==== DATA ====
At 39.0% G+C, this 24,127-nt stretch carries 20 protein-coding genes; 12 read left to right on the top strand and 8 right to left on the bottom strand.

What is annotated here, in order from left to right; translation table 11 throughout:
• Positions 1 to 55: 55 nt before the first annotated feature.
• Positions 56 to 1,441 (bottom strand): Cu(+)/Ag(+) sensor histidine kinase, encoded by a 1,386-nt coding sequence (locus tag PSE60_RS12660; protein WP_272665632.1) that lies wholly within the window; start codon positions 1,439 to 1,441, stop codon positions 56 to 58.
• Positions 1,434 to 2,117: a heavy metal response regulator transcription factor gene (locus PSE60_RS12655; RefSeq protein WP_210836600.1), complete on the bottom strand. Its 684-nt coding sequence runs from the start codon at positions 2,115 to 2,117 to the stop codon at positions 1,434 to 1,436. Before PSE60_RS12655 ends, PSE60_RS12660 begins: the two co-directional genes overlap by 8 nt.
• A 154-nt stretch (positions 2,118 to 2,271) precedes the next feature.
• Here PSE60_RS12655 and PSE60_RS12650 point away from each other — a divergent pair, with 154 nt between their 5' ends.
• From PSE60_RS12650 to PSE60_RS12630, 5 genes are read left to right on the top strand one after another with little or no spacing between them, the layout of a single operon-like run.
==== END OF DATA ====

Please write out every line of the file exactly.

At 39.0% G+C, this 24,127-nt stretch carries 20 protein-coding genes; 12 read left to right on the top strand and 8 right to left on the bottom strand.

What is annotated here, in order from left to right; translation table 11 throughout:
• Positions 1 to 55: 55 nt before the first annotated feature.
• Positions 56 to 1,441 (bottom strand): Cu(+)/Ag(+) sensor histidine kinase, encoded by a 1,386-nt coding sequence (locus tag PSE60_RS12660; protein WP_272665632.1) that lies wholly within the window; start codon positions 1,439 to 1,441, stop codon positions 56 to 58.
• Positions 1,434 to 2,117: a heavy metal response regulator transcription factor gene (locus PSE60_RS12655; RefSeq protein WP_210836600.1), complete on the bottom strand. Its 684-nt coding sequence runs from the start codon at positions 2,115 to 2,117 to the stop codon at positions 1,434 to 1,436. Before PSE60_RS12655 ends, PSE60_RS12660 begins: the two co-directional genes overlap by 8 nt.
• A 154-nt stretch (positions 2,118 to 2,271) precedes the next feature.
• Here PSE60_RS12655 and PSE60_RS12650 point away from each other — a divergent pair, with 154 nt between their 5' ends.
• From PSE60_RS12650 to PSE60_RS12630, 5 genes are read left to right on the top strand one after another with little or no spacing between them, the layout of a single operon-like run.